“Hey, that was my boss,” he told me. “They’re having a party tonight and I’ve gotta drop something off at the office. You can rest here. I’ll be back in half an hour.”
He was not back in 30 minutes.
An hour after he left, his family returned. My room was next to the kitchen and I heard their conversations clearly. They cracked open some beers and were toasting to the new year.
After two hours, Diego was still out. My calls went straight to voicemail.
The party in the kitchen got louder. Some cousins came over with more beer.
A full three hours later, my bladder couldn’t wait any longer and I went into the kitchen.
Conversation stopped and everyone stared, mouths agape.
“Hola.” I tried to sound friendly.
“Who are you?!” asked Diego’s mother.
His father quickly followed.
“And how did you get in here?! How long have you been here?!”
“I’m a friend of Diego,” I told them.
Clear relief from the half-drunk, fully confused group.
“How do you know him?”
“We met online.”
They had no idea what I was talking about.
But they were understanding and shared their beers.
“Typical Diego,” they laughed.
They invited over a neighbor to take me on a tour of the city, giving me a spare key.
In the days leading up to New Year, the effigies had begun to appear. They looked like stuffed scarecrows and lounged on display in front of people’s houses. At midnight, they burned.
All around the city were small groups of people standing around a fire. The effigies were stuffed with sawdust and doused with gasoline. They represented real people, even wearing their clothes, but they weren’t born of malice. When they burned it represented a new beginning, a clean slate. Fire as a cleanser.
Not everyone got to be burned, though. The rest of us wrote down regrets from the past year on a piece of paper and threw them into the flames. A new year meant a fresh beginning.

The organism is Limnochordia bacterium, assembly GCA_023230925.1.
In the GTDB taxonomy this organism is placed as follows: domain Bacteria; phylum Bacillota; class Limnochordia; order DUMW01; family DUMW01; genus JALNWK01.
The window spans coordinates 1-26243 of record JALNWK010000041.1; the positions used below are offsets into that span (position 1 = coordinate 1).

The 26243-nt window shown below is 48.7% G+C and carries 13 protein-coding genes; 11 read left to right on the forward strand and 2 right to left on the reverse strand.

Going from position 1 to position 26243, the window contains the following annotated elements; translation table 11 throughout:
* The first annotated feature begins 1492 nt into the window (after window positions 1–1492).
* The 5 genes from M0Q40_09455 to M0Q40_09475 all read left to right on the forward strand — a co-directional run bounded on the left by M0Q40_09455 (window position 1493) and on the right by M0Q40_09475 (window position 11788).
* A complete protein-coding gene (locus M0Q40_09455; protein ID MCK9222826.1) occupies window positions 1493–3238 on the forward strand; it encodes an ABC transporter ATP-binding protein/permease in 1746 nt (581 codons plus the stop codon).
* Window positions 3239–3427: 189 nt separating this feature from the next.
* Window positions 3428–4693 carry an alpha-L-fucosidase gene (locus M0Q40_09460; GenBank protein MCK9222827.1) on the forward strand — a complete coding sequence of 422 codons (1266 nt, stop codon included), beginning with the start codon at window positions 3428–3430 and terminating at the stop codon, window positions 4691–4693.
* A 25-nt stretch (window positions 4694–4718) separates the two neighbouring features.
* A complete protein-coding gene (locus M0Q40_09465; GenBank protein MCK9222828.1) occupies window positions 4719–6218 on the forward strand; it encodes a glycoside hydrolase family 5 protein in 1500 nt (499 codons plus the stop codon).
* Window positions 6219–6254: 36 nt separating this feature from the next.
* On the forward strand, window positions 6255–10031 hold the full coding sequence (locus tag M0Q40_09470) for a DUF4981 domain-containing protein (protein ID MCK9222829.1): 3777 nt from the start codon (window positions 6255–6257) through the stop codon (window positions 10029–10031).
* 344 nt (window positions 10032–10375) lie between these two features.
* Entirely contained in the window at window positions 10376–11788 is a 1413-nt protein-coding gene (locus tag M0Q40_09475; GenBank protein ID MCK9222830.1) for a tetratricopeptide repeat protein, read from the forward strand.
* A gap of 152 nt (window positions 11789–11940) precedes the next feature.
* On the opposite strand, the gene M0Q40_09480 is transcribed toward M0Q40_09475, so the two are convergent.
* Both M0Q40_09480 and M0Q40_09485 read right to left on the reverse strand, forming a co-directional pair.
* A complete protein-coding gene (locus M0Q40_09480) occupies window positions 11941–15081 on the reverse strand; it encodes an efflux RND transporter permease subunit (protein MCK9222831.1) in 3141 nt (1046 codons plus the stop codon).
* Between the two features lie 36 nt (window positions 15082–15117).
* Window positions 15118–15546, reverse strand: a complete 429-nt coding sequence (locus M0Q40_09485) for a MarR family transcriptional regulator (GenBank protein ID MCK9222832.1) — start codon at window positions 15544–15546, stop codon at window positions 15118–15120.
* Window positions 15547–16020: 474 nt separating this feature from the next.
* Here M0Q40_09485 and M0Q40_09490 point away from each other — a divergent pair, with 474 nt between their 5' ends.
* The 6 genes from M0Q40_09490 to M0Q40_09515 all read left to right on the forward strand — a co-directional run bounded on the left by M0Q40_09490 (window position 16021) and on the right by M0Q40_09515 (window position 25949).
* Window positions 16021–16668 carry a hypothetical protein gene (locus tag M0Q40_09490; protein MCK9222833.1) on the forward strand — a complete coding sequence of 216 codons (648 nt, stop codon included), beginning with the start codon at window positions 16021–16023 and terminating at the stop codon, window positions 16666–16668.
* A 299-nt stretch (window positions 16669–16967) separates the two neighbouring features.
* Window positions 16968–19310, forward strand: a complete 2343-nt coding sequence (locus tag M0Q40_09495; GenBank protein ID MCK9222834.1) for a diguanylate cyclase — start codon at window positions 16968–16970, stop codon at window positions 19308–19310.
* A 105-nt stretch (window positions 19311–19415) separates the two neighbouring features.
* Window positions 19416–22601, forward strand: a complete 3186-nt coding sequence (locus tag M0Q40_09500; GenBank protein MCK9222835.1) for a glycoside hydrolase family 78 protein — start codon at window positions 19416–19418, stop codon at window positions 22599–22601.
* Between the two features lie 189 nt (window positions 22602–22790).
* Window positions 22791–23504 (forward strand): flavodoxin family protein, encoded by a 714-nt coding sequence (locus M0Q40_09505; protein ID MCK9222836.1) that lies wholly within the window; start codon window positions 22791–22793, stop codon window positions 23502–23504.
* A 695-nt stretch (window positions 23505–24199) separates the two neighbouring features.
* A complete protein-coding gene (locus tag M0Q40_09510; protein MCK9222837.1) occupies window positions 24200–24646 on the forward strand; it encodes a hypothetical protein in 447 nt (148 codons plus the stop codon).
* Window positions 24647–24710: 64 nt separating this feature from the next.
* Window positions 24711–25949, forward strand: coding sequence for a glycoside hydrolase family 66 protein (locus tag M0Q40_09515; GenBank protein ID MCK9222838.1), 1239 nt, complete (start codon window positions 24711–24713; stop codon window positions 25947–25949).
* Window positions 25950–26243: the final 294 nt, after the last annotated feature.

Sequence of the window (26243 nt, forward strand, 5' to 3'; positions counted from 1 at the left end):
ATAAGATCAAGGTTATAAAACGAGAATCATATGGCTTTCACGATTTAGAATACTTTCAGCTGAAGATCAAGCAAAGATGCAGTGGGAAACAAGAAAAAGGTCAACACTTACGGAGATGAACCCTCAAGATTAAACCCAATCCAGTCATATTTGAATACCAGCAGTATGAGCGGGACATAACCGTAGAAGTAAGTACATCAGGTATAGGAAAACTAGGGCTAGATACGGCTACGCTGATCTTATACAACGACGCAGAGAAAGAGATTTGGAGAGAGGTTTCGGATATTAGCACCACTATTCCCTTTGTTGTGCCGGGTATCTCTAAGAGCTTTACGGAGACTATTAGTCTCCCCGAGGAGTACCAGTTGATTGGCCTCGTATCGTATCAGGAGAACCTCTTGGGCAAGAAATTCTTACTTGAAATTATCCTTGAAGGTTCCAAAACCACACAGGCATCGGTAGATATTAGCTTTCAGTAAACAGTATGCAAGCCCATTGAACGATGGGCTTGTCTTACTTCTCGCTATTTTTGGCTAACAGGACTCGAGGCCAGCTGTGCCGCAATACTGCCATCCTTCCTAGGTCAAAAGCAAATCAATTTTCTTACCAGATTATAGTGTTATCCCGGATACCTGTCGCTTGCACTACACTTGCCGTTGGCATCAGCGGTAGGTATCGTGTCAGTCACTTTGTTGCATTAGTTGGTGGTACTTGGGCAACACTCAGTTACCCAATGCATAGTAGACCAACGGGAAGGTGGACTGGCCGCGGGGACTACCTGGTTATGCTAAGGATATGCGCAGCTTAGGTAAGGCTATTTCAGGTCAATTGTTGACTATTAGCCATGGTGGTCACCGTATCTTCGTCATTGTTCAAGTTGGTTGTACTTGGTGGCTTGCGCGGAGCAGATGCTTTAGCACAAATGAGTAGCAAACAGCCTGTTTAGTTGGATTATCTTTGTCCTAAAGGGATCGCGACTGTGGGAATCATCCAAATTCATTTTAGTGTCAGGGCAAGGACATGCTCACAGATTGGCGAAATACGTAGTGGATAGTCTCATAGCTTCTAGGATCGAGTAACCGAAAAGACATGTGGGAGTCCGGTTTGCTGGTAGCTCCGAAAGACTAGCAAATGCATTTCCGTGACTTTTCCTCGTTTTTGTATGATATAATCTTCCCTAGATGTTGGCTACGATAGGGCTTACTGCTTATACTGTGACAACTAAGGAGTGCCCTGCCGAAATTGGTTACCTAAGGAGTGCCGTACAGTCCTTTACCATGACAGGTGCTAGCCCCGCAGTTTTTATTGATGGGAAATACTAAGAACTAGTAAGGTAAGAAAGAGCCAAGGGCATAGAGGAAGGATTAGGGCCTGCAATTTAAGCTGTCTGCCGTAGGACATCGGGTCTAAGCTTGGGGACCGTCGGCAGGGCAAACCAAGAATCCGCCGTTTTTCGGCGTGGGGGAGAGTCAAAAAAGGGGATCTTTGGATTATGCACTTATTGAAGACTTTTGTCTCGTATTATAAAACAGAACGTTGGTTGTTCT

I never saw Diego again–he was still out when I left in the morning.
“But I have my passport!”: Amy on New Year in Uruguay
Scarcely had we veered off Montevideo’s high street when we heard the first splat. A giggle, a child’s face ducking, a flash of orange plastic. And then again. A spray of water soaked into my trousers. I looked up.
On all the balconies of the barrio, children with buckets and water pistols were waiting like sentries, dousing each other, themselves, and anyone so bold as to pass below. I did a mental inventory: my passport is in my pocket, my camera and laptop in my backpack.
“Wait! I have my passport!” I shouted, but it was futile. Fortunately, my things survived.
We were on our way to spend New Year with a friend in the Uruguayan capital’s Old Town, cradled on all sides by the river.
“Oh, they do that,” our friend’s flatmate said airily as he let us in, looking at us with eyes that made me wish I’d brushed my hair before knocking.
Valuables safely in the flat, we headed to the Mercado del Puerto, known the rest of the year for tourist trap seafood joints. For blocks around, people were dancing in the streets under the austral summer sun as sound systems blared, the drums of a candombe band beating like ecstatic thunder.
Men in caps sold terrible lager from flatbed trucks. Boys climbed half way up lampposts to get a better view, swinging out above the crowd. Teens shook green plastic bottles of cider until they were fit to burst, spraying them all over their crushes. The air smelled of weed, sweat and joy.
Party guests later told us that the Old Town’s inhabitants, not wealthy at the best of times, couldn’t afford champagne, so they turned to cider as their New Year bubbly. But the green bottled stuff is so cheap and unpalatable that nowadays, it’s more fun as a weapon.
This year, Amy is marooned on Plague Island (Great Britain) hunting for treasure (a booster shot), John will learn some new end of year traditions in El Salvador and Josh is plotting a global revolution from Bogotá, Colombia.
We’re taking a two-week break, but we’ll be back in January with more original reporting on Latin America. If you’ve been enjoying this newsletter, feel free to take a paid subscription if you haven’t already, and if you have - thank you!
See you in 2022,
The PWS crew.